UN slams UK government for SECOND time in five days

  • Post last modified:March 22, 2024
  • Reading time:7 mins read

The International Labour Organization (ILO) – the UN workers’ rights watchdog – has sounded the alarm over the UK government’s anti-strike, minimum service levels legislation – saying it could break workers’ rights rules.

It is the second time in five days a senior UN body has severely criticised the UK government – after the UN Committee on the Rights of Persons with Disabilities (UNCRPD) accused it of putting in place policies which have led to the deaths of chronically ill and disabled people. You can read the Canary‘s full analysis of that here.

Now, in uncharacteristically strong terms, the UN ILO has expressed “serious concerns” over the legislation and concluded that it potentially contravenes UN conventions.

The rebuke comes after the Trades Union Congress (TUC) reported the UK government to the watchdog over the Strikes (Minimum Service Levels) Act in September 2023.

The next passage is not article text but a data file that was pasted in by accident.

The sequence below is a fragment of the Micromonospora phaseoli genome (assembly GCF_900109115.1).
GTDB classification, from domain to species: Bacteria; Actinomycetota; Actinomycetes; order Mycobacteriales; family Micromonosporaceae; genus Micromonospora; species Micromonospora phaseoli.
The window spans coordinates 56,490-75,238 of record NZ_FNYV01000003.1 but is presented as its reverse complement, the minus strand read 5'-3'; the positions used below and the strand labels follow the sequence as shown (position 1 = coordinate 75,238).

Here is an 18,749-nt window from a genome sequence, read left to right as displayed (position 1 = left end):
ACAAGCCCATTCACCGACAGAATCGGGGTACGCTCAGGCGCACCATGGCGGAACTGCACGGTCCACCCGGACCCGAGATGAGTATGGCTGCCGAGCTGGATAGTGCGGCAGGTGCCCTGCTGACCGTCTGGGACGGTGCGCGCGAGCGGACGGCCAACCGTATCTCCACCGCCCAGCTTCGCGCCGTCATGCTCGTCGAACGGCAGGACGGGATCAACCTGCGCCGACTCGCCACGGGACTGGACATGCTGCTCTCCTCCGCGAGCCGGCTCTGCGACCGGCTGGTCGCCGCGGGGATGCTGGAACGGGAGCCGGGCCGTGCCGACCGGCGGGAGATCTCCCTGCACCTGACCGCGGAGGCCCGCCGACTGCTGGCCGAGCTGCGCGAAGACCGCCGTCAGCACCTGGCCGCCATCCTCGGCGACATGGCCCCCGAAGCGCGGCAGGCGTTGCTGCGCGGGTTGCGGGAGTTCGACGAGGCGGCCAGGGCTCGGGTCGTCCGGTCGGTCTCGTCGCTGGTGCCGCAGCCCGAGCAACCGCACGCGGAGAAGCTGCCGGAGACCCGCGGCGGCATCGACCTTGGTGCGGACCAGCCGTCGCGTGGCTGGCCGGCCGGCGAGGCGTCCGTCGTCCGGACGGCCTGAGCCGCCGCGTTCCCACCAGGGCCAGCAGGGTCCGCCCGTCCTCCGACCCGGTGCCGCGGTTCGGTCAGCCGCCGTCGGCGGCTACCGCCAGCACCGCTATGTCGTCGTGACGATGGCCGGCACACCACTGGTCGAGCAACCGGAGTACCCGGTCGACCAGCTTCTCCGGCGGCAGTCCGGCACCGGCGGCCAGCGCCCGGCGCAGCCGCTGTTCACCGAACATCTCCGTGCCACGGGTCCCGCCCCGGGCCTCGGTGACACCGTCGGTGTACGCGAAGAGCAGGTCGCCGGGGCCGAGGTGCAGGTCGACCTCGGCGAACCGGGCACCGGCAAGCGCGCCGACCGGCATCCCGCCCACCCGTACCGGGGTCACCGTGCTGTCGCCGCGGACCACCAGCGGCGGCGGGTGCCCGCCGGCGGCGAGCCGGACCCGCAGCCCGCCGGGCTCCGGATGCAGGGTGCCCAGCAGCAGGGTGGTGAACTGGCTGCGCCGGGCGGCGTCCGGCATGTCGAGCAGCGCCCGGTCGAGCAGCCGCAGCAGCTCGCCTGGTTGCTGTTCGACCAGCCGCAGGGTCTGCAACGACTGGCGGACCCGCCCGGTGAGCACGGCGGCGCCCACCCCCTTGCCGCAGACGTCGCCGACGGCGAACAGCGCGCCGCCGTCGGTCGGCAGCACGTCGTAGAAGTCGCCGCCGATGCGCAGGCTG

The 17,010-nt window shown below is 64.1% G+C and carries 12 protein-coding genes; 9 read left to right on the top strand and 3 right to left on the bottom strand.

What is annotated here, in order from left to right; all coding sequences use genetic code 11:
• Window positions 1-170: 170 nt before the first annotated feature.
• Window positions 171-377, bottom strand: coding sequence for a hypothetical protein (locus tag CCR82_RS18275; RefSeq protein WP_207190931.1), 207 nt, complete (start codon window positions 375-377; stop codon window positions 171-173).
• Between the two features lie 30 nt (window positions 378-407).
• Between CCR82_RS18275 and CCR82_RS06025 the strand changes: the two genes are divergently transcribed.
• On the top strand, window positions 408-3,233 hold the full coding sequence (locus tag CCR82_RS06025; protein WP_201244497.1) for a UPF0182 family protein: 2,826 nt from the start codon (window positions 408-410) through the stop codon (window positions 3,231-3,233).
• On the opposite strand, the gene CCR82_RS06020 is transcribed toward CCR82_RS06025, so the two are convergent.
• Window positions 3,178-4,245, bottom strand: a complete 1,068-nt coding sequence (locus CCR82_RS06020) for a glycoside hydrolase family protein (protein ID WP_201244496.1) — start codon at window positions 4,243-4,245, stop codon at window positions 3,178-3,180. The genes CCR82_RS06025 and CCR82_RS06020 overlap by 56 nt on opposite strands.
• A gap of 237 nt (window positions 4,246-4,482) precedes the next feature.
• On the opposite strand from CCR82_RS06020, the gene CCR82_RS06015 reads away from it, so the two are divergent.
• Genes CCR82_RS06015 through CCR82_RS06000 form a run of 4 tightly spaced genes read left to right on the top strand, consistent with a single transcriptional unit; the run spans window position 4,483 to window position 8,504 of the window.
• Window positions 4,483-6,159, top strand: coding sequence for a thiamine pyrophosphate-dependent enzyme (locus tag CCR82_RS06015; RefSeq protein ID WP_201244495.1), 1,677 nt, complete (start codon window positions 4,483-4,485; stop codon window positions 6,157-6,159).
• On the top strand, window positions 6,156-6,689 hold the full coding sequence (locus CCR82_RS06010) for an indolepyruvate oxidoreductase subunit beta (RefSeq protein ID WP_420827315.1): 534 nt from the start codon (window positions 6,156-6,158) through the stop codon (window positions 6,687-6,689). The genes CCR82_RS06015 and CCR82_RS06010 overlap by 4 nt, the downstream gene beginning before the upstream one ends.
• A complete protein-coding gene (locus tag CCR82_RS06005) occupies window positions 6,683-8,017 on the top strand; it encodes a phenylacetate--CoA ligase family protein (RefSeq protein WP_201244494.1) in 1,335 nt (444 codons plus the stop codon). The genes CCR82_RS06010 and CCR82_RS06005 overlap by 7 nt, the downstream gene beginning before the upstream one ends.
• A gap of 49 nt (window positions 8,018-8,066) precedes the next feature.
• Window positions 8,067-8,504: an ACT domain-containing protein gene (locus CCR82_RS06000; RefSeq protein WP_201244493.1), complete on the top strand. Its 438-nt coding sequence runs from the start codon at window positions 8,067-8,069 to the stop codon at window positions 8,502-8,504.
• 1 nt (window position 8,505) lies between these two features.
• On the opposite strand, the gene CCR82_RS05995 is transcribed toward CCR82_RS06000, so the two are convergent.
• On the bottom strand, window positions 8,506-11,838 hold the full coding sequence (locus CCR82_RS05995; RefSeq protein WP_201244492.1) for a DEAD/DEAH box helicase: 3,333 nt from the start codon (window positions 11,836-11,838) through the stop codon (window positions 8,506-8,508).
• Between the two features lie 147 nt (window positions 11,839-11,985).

The ILO says the committee is “especially concerned” by restrictions on the right to strike in the education and transport sectors.

UN: “serious concerns” over UK government anti-strike laws

The ILO’s intervention is significant as it could have weight in any legal action around use of the legislation. It said that it noted the new laws:

with serious concern [ILO bolding]. The Committee is especially concerned by the potentially wide-spread application of a series of new restrictions on workers and their organizations when considering industrial action in the transport and education sectors, accompanied by far-reaching consequences on them.